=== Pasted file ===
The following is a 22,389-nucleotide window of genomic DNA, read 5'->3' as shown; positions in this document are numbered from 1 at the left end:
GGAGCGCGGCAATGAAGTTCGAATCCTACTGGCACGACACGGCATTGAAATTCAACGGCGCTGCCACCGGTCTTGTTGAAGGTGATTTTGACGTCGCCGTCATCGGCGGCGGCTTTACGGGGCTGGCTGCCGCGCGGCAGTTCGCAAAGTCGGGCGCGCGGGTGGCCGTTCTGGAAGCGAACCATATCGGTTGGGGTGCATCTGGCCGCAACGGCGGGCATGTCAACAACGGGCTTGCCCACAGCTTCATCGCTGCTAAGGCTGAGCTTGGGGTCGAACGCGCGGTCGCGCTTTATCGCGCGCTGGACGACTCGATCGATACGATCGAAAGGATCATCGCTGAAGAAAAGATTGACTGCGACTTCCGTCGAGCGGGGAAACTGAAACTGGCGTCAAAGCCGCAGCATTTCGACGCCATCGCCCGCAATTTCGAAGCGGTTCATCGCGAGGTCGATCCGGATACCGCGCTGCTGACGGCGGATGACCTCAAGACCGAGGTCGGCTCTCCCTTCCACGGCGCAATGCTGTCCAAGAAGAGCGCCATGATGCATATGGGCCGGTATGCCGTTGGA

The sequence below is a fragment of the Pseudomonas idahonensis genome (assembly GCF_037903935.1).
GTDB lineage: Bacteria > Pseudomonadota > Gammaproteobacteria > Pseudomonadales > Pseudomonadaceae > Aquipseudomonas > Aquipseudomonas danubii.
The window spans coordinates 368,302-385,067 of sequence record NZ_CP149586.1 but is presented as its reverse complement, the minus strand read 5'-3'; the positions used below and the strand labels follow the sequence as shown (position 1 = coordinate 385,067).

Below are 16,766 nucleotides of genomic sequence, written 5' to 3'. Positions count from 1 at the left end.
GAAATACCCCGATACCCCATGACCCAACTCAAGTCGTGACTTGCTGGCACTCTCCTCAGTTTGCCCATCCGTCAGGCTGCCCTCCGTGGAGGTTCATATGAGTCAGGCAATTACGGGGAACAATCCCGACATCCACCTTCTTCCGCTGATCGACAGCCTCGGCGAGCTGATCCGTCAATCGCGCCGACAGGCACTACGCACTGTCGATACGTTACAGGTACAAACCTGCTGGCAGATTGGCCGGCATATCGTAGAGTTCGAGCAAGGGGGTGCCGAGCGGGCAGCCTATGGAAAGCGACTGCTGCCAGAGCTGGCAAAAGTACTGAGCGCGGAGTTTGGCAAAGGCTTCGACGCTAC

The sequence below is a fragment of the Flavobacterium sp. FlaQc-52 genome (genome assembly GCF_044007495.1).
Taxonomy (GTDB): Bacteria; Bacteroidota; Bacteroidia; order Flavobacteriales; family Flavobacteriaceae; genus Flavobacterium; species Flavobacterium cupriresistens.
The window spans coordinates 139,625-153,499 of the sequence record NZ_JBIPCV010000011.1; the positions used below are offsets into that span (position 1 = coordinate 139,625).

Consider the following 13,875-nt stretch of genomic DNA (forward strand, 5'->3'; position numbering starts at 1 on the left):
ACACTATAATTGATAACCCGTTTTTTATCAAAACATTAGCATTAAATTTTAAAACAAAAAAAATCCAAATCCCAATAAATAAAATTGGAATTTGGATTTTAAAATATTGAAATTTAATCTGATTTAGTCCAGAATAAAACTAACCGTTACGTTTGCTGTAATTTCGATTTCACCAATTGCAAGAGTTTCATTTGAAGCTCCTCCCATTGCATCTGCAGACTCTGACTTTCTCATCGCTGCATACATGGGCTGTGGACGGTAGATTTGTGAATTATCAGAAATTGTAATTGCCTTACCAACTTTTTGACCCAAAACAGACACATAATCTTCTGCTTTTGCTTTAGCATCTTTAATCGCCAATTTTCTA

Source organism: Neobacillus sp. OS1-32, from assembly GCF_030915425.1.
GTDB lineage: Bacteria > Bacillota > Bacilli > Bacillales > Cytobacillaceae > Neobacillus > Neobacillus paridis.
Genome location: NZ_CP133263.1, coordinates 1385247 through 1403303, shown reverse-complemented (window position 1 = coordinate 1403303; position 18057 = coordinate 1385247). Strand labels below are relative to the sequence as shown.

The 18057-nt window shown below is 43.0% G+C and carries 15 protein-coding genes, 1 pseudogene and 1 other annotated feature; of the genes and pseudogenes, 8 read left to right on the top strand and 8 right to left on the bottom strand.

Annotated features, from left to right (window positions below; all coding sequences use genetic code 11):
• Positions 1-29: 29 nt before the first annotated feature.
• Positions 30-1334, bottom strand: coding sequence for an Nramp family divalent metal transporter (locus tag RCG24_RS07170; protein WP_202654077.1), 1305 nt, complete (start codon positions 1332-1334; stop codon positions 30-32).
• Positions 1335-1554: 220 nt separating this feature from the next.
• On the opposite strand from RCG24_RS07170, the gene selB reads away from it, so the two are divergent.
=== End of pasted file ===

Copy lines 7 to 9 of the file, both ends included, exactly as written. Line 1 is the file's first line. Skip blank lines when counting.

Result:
GAAATACCCCGATACCCCATGACCCAACTCAAGTCGTGACTTGCTGGCACTCTCCTCAGTTTGCCCATCCGTCAGGCTGCCCTCCGTGGAGGTTCATATGAGTCAGGCAATTACGGGGAACAATCCCGACATCCACCTTCTTCCGCTGATCGACAGCCTCGGCGAGCTGATCCGTCAATCGCGCCGACAGGCACTACGCACTGTCGATACGTTACAGGTACAAACCTGCTGGCAGATTGGCCGGCATATCGTAGAGTTCGAGCAAGGGGGTGCCGAGCGGGCAGCCTATGGAAAGCGACTGCTGCCAGAGCTGGCAAAAGTACTGAGCGCGGAGTTTGGCAAAGGCTTCGACGCTAC

The sequence below is a fragment of the Flavobacterium sp. FlaQc-52 genome (genome assembly GCF_044007495.1).
Taxonomy (GTDB): Bacteria; Bacteroidota; Bacteroidia; order Flavobacteriales; family Flavobacteriaceae; genus Flavobacterium; species Flavobacterium cupriresistens.